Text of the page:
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I think one of the major benefits of spending a lot of years peering down a microscope, is that you develop a deep appreciation for how important lighting is. In order to see details, you don't just use a good microscope. You also spend a lot of time playing with different angles and levels of light. That's why you have light sources above and below the slide, and also fibre-optic lights on goose-neck lamps. Having the highest quality microscope in the world, means nothing of you can't work with light.

The same principle carries over to macro-photography. I've noticed a lot of people who start up with macro photography who think it's all about the lens. So they're willing to spend a lot of money on a top-grade lens, and then there's nothing left over for macro-flashes. The thing is, having light sources you can use to bring up relief on the subject matters a great deal.

This orbweb spider below is one of my favourite shots


One of the reasons is the lighting. I've got a green card set up behind the spider to reflect light back on it, and it's been hit with two flash sources. This is a spider I've photographed in the dead of night, in NZ bush. There is no other lighting here other than the sources I carried in. There's no streetlights, and the forest canopy is preventing moon or star-light from impacting on the picture. So by using light from different directions the spider ends up having shape and detail.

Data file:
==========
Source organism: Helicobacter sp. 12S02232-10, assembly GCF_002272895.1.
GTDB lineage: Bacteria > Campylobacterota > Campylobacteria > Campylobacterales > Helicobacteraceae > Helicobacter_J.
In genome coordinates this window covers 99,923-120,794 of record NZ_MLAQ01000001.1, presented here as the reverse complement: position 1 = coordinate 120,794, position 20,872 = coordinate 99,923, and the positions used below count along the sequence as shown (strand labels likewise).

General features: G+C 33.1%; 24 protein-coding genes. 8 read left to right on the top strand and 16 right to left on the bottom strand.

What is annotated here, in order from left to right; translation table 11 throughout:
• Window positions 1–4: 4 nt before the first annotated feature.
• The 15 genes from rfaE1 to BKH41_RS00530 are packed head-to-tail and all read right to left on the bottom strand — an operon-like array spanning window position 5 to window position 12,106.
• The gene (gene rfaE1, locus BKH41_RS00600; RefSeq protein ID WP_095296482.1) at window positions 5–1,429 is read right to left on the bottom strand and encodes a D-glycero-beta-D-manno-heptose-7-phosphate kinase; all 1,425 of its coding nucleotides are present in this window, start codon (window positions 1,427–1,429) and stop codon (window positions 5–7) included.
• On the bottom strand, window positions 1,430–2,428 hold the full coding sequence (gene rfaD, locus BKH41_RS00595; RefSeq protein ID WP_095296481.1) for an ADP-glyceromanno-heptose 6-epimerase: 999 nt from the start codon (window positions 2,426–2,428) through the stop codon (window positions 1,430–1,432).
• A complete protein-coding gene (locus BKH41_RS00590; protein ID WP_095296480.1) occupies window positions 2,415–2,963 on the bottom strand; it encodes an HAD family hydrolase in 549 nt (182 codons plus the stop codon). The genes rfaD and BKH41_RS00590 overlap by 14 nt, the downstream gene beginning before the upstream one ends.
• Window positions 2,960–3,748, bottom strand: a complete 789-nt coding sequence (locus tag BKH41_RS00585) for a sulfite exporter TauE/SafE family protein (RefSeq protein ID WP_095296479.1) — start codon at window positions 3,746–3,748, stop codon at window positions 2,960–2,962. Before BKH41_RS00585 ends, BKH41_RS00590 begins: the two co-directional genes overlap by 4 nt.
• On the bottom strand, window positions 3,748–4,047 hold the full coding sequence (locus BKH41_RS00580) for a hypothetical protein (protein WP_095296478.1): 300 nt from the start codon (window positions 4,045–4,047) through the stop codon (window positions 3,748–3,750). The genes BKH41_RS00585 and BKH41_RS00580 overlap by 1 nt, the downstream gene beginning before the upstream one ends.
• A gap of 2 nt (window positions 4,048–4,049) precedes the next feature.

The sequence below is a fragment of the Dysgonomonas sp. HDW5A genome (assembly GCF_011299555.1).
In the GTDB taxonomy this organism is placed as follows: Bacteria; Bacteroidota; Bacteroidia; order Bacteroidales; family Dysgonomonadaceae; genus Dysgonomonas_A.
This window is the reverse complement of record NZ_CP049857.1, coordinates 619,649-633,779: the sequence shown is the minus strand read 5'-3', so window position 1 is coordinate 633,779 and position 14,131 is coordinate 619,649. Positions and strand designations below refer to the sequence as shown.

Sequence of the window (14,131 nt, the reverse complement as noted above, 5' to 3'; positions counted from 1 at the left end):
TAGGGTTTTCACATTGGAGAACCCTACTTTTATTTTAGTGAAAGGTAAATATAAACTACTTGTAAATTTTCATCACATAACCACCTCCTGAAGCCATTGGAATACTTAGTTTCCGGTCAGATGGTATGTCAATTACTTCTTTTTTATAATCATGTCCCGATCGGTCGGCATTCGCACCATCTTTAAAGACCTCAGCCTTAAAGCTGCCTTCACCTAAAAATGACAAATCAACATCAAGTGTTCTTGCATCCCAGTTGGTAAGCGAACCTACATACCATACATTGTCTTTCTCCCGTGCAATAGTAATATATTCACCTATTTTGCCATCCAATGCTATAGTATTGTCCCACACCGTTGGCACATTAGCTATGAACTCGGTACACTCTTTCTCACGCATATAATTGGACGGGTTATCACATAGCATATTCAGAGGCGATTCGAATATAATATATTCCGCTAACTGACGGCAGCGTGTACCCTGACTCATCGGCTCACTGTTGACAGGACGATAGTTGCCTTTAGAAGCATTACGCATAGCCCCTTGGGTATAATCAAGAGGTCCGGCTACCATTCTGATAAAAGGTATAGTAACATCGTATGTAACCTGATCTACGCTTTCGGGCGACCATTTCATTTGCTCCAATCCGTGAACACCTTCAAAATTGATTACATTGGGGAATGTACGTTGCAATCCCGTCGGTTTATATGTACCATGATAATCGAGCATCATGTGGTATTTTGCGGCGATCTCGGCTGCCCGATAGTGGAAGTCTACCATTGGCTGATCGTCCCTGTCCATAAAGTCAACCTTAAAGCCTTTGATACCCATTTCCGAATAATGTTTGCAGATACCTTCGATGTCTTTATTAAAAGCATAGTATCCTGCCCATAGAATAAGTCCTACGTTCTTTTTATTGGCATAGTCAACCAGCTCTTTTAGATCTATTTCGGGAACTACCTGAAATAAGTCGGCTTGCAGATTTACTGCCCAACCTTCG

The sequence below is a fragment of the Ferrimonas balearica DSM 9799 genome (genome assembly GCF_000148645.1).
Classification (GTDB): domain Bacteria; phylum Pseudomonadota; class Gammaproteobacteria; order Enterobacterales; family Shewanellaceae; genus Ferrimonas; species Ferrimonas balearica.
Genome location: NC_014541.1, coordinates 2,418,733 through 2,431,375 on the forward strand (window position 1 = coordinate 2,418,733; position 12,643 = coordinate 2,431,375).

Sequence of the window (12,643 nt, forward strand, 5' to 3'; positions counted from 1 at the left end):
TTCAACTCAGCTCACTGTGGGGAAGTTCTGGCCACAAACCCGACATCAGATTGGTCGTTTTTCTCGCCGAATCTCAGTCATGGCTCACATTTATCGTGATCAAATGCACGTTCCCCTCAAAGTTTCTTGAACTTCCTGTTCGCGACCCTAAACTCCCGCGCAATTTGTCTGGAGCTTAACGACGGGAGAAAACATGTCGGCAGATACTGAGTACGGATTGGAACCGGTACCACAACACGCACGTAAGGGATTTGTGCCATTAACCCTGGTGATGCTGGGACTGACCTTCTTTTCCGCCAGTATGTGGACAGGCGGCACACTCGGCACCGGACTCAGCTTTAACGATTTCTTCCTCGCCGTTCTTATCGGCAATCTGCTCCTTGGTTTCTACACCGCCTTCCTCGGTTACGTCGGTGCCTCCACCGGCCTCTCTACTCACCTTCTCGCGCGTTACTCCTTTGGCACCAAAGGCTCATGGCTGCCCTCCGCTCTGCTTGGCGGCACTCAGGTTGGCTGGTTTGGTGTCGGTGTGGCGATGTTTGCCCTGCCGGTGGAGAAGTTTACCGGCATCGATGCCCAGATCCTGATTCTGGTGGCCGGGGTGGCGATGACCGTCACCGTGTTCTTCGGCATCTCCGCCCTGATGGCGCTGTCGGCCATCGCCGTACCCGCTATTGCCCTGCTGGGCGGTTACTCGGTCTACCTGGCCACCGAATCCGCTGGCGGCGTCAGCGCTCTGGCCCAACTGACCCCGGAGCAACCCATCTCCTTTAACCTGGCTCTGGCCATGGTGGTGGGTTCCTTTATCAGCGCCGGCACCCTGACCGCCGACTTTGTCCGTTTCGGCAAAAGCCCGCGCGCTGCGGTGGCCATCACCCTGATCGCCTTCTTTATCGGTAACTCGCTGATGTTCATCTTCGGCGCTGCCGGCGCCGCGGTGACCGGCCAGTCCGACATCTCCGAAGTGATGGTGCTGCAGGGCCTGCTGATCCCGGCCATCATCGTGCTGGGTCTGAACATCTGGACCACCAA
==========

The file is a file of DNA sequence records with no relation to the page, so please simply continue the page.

One of the reasons I went with Sony in my early DSLR days was because I saw the potential in this system for macro photography. The camera bodies had stabilisation, which gave hand-held macro shots a helping boost. The other factor was the weak AA filters used on the Sony sensors. This gave a notorious level of noise to images at high ISOs, but more detail in photos at low ISOs. Given I shoot macro at low ISOs, this suited me just fine.

Weaknesses however remained. Whilst Minolta had an excellent 200/4 long macro lens, Sony never resumed production of this lens- nor brought in a replacement. That left the macro lineup as a 50mm, and 100mm and later a 30mm. The gap at the long macro can be offset by using 3rd party lenses, but I really wanted to see a 200/4 back in offer.

The second weakness was lighting. Again Minolta had a ringflash in production prior to the Sony acquisition. This has been replaced with a ring-light instead- which suffers the problem of not actually being a flash and of very limited use for macro photography. The only other option was the Sony HVL-24. This is another Minolta rebadge of a specialist macro lens.

Up to now however, I've always baulked at paying the retail price for this unit. In the mean time I've been using a Sigma EM-140 ringflash. This wasn't available when I first got into macro-photography again, and it's actually a good unit. Nonetheless, you're still restricted by a ring-flash. It's difficult to make meaningful adjustments to the direction the light comes from.

Well, I've now bought a 2nd hand copy of the Sony HVL-24. This solved my issue with the retail price new :) And hopefully, I can offer some thoughts on its value after some use.